A touch of brilliance: Sikholars 2011

Sikholars Conference 2011 programme

The 2011 programme of the Sikholars Sikh Graduate Student Conference

Last weekend, I was fortunate to attend the second annual Sikholars: Sikh Graduate Student Conference, a two-day event at California State University, East Bay. I also attended last year’s conference when it was held as a one-day event at University of California, Stanford.  While not a formal scholar myself, I have a great interest in Sikh studies, and this conference provides a glimpse of the great academic work being done by Sikhs and non-Sikhs in the United States and around the world.

This year, Sikholars was presented by Jakara Movement, the Ethnic Studies Department at CSU East Bay, and the Sabharwal Chair in Sikh and Punjabi Studies.

So not to steal the thunder of the organizers, I won’t go into a detailed summary of every presentation/discussion – the range of topics were vast and there was considerable depth to each of the individual presentations – and I’m sure they will do a much better job to capture the essence of the conference (as they did last year).  However, for now, you can view the abstracts for the papers presented in this year’s conference at the Sikholars website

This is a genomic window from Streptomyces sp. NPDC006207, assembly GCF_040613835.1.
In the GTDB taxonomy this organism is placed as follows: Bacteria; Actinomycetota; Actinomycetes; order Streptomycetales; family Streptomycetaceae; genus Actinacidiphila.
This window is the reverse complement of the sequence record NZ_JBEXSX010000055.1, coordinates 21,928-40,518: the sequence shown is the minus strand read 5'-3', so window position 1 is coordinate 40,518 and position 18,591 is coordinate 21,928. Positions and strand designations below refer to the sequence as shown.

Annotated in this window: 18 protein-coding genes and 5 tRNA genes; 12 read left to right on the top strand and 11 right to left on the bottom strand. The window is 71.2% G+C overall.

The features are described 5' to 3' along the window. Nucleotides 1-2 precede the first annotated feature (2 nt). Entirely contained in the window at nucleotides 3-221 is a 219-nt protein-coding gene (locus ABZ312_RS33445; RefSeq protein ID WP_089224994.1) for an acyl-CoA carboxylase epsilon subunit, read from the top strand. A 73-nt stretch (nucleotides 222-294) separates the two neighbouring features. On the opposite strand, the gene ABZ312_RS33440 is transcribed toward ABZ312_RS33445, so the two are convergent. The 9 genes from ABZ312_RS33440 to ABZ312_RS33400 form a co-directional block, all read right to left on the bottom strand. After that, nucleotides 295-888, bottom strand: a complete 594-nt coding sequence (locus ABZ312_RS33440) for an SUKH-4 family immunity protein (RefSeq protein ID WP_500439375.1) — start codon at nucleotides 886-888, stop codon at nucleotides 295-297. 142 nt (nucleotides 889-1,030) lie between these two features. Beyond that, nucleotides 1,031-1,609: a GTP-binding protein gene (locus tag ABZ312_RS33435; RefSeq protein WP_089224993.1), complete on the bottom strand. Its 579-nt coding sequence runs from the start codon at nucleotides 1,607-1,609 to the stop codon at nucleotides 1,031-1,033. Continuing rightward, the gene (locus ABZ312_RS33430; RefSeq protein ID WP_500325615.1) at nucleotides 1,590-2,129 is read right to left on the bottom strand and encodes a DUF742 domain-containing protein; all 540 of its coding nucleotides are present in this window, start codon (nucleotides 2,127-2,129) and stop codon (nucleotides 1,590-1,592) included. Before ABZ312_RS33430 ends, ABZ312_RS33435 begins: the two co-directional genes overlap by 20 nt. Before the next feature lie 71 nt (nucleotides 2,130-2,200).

This year, the presentations were grouped along several themes: historical research, Sikh influences in art and architecture, topics related to the Sikh family (e.g. raising a Sikh child, cultural gender bias in American Sikhs and in South Asia), the presentation of Sikhs in media and entertainment, the relationship between Sikhs and their temples in the west, and where the issues still unresolved from the events of 1984 stand today.  Many of these presentations were very thought-provoking and forward-thinking.

One of the most compelling thoughts that was discussed in this conference is that such a forum provides the opportunity for the open exchange of ideas and topics that we, as Sikhs – and particularly, young Sikhs of the diaspora – do not easily discuss elsewhere (for example, in our Gurdwaras).  It is reminiscent of the miri-piri concept in Sikhism – that there is both a temporal aspect and spiritual aspect to our faith. The exchange of these ideas stimulates mobilization, and for all the discussion about disenchanted Sikh youth in the United States and otherwise, such a conference disproves that notion and is definitely inspiring.

I have no doubt that these experts in their fields will continue to make major contributions to our community in the United States and worldwide. I was greatly impressed (and humbled) by the presenters who attended this conference and I hope to attend again in the future. I would encourage anyone who has an interest in research on historical or contemporary Sikh topics to keep an eye on this event, because it will be events like these that will allow us to chart our course through the future.


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